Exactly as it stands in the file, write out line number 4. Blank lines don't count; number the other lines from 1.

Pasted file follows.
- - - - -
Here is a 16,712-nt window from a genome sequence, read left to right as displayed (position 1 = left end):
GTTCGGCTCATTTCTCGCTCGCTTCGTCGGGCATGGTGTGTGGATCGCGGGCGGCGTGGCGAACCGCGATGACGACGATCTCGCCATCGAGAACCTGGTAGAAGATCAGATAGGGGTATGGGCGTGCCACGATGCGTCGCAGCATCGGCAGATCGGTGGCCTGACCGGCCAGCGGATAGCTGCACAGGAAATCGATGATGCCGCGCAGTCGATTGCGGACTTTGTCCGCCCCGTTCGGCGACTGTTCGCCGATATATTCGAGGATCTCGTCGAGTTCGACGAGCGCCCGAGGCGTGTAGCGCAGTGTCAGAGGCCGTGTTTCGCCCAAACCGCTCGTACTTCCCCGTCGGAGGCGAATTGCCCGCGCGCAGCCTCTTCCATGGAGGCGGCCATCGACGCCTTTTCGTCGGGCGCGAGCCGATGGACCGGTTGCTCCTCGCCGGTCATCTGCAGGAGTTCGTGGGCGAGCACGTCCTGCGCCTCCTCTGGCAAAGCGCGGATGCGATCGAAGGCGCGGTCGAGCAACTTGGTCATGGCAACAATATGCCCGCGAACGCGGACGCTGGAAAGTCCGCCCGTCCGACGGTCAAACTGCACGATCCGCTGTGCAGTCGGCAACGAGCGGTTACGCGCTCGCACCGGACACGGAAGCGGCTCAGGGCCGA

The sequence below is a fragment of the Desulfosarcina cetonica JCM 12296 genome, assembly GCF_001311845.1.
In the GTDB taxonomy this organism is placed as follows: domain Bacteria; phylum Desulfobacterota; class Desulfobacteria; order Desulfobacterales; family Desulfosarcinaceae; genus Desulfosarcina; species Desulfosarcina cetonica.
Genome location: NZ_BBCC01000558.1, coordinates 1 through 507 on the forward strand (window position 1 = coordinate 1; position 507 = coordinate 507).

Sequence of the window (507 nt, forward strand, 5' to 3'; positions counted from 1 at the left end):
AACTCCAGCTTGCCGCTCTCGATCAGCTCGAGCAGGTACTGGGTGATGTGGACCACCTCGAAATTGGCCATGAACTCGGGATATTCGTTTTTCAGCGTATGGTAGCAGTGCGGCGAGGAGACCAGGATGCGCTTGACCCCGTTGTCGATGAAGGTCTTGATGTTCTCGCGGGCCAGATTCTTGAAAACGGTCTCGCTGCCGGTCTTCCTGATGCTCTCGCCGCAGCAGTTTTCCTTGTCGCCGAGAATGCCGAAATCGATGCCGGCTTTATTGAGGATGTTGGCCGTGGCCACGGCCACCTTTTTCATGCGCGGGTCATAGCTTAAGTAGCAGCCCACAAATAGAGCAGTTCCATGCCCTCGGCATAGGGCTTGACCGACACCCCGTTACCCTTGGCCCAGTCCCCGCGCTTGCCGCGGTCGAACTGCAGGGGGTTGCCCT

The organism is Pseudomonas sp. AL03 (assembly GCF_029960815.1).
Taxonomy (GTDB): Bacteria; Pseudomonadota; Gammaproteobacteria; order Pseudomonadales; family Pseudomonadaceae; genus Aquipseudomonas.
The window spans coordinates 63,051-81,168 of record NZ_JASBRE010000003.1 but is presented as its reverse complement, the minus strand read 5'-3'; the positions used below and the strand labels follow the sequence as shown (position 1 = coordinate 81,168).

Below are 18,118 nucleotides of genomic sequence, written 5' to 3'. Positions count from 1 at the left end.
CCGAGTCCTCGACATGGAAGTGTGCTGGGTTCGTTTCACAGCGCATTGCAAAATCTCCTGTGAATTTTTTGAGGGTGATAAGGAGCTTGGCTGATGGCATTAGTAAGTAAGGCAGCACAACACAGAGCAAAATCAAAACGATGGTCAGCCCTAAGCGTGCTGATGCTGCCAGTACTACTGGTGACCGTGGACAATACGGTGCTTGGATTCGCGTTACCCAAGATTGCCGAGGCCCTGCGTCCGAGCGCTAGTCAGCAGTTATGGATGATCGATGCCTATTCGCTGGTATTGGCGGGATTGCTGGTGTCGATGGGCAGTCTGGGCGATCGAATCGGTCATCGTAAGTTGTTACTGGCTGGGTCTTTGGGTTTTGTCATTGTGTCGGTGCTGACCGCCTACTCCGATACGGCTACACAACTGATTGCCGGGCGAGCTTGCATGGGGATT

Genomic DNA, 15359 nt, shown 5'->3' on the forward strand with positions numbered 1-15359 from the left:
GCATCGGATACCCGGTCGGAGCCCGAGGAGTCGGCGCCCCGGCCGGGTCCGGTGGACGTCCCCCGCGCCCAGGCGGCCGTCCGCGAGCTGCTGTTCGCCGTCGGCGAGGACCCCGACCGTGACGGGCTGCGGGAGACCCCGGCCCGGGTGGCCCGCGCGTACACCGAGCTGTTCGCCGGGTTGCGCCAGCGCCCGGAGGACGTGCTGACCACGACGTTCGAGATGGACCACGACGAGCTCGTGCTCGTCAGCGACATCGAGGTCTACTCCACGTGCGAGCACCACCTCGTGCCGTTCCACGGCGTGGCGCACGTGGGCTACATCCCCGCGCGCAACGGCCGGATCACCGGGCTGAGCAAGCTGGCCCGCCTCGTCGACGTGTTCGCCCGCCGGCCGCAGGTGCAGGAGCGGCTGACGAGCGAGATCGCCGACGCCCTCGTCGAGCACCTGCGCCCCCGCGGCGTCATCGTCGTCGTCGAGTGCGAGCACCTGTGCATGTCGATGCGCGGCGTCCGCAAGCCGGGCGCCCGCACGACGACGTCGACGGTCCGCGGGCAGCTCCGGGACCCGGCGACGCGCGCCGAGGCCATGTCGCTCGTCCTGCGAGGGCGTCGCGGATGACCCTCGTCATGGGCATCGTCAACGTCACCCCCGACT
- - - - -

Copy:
In the GTDB taxonomy this organism is placed as follows: domain Bacteria; phylum Desulfobacterota; class Desulfobacteria; order Desulfobacterales; family Desulfosarcinaceae; genus Desulfosarcina; species Desulfosarcina cetonica.